by M. Yesenia Summers
(Plain Press, June 2017) Hope is defined as “a feeling of expectation and desire for a certain thing to happen.” On Cleveland’s west side, there is a place that provides hope to teenage youth; this place is called Esperanza; Spanish for Hope. Esperanza provides education, support and scholarships to Northeast Ohio, Hispanic students. The non-profit organization also provides support to families as well; through proven, measurable programs and passionate staff and leadership. I had the pleasure of talking to Felicia Soto, Associate Director of Esperanza.
- How did Esperanza begin? What was the motivation?
- Esperanza began with just one scholarship to a college student in the early 1980s. The motivation was driven by one of the founders, Luis Martinez, who had returned to Cleveland after serving in the military and wanted to support a student who was pursuing a college degree. A group of community supporters recognized the need to expand services by adding programs to address the educational needs of the organization.
- Can you briefly describe a program that Esperanza offers?
- Two of our newest programs support a big component of our current strategic plan. While Esperanza started with a college scholarship, there were no programs to provide support to aspiring college students. The programs are based on curriculum developed by National Council of La Raza (NCLR).
In January, Esperanza launched our College Mentoring program to our scholarship recipients and other college students. In addition, college freshman and sophomores can join the Lideres Avanzando college retention program which includes a series of workshops designed to provide college students with the skills and resources to navigate college life while building a support network of their peers. Esperanza’s first pilot cohort completed the program in April and marking the end of their program by completing a service project. A car wash fundraiser held on May 20th raised funds to contribute to their own scholarships at this year’s Fiesta of Hope luncheon on June 16th.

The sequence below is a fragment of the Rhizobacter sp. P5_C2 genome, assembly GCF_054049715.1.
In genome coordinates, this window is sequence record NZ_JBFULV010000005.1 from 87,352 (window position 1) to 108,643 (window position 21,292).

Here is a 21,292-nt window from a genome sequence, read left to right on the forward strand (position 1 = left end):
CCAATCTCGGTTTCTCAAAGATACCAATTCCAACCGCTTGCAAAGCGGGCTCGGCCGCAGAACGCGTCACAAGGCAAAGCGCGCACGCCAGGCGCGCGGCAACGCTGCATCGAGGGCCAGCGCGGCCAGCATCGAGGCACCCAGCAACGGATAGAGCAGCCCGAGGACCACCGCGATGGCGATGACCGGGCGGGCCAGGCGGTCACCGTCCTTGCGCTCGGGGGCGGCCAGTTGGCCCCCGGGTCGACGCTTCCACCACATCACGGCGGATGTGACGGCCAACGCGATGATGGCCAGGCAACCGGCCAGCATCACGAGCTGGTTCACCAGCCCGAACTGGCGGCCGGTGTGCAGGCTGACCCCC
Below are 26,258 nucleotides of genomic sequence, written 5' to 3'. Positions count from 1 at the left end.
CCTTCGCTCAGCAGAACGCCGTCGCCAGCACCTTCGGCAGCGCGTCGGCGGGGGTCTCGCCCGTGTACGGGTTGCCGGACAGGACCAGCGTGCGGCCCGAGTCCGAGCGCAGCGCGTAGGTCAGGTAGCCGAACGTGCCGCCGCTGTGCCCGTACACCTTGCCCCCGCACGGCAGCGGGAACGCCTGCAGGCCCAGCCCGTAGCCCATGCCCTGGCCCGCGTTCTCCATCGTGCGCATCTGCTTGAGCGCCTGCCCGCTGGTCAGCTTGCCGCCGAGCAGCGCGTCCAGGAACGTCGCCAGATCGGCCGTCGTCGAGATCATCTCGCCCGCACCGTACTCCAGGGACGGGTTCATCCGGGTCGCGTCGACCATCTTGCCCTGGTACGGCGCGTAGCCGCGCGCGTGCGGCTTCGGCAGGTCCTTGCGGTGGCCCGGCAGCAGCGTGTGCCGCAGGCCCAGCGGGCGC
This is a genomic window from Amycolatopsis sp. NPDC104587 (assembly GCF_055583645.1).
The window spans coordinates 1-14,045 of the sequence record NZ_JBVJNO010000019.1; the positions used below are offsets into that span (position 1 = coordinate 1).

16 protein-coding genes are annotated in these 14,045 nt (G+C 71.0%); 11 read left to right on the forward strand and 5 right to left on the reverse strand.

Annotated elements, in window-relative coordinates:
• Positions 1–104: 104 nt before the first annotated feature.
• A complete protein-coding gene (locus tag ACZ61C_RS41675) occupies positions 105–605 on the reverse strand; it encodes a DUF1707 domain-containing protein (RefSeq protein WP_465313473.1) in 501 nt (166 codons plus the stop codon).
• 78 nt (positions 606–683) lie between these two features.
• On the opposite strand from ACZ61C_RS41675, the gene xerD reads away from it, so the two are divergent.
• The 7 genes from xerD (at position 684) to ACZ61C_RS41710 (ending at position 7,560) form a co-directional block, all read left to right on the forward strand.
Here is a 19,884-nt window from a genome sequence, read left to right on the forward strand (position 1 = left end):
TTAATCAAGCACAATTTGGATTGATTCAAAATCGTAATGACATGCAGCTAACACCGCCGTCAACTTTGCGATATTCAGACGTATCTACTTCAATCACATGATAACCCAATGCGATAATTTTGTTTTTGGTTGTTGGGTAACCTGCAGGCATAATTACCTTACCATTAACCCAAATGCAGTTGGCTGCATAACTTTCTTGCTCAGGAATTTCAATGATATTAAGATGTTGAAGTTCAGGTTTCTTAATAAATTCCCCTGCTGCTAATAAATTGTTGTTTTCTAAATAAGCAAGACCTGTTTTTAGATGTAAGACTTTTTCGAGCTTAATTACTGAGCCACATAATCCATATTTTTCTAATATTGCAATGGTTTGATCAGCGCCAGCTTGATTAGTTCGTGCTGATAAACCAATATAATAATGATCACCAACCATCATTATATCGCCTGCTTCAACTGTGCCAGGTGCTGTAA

- Are there any pre-qualifications that youth must meet before joining Esperanza?
- Esperanza currently serves students in high school and college. However, through our engagement in the United Way wrap around strategy, Esperanza has a presence at Luis Munoz Marin Middle School. In addition, Esperanza serves students of all ages at our annual Back to School Event to be held on August 12th this year.
- How can the public become involved in helping Esperanza?
- There are many ways the public can get involved with Esperanza. A mentor can make a major impact in the life of a student. Becoming a mentor to a high school student or joining the group mentoring programs for young men and women can be just as rewarding to our volunteers as it is to our students. If time is a concern, our College Mentoring program requires only 30 minutes a month to support a college student and can be done using social media, phone or email. In addition, Esperanza continuously seeks volunteers to support tutoring, provide ESL, GED, and computer classes to our adult learners through our Family Engagement programs.
- What is the most challenging part of working at Esperanza?
- The biggest challenge of working at Esperanza is common amongst most non-profits. Funding and resources are always a challenge that impact how many students and families we can serve and just how far we can go to deliver the programs and experiences that can transform a student’s life.
- What is your favorite part of working at Esperanza?
- There is nothing like seeing the smile on the face of a student who has achieved a goal, overcome a challenge and proved to themselves that they “can do it!” My favorite part of working at Esperanza is being a part of a student’s journey from self-doubt to self-confidence and witnessing the transformation as they learn, grow and achieve.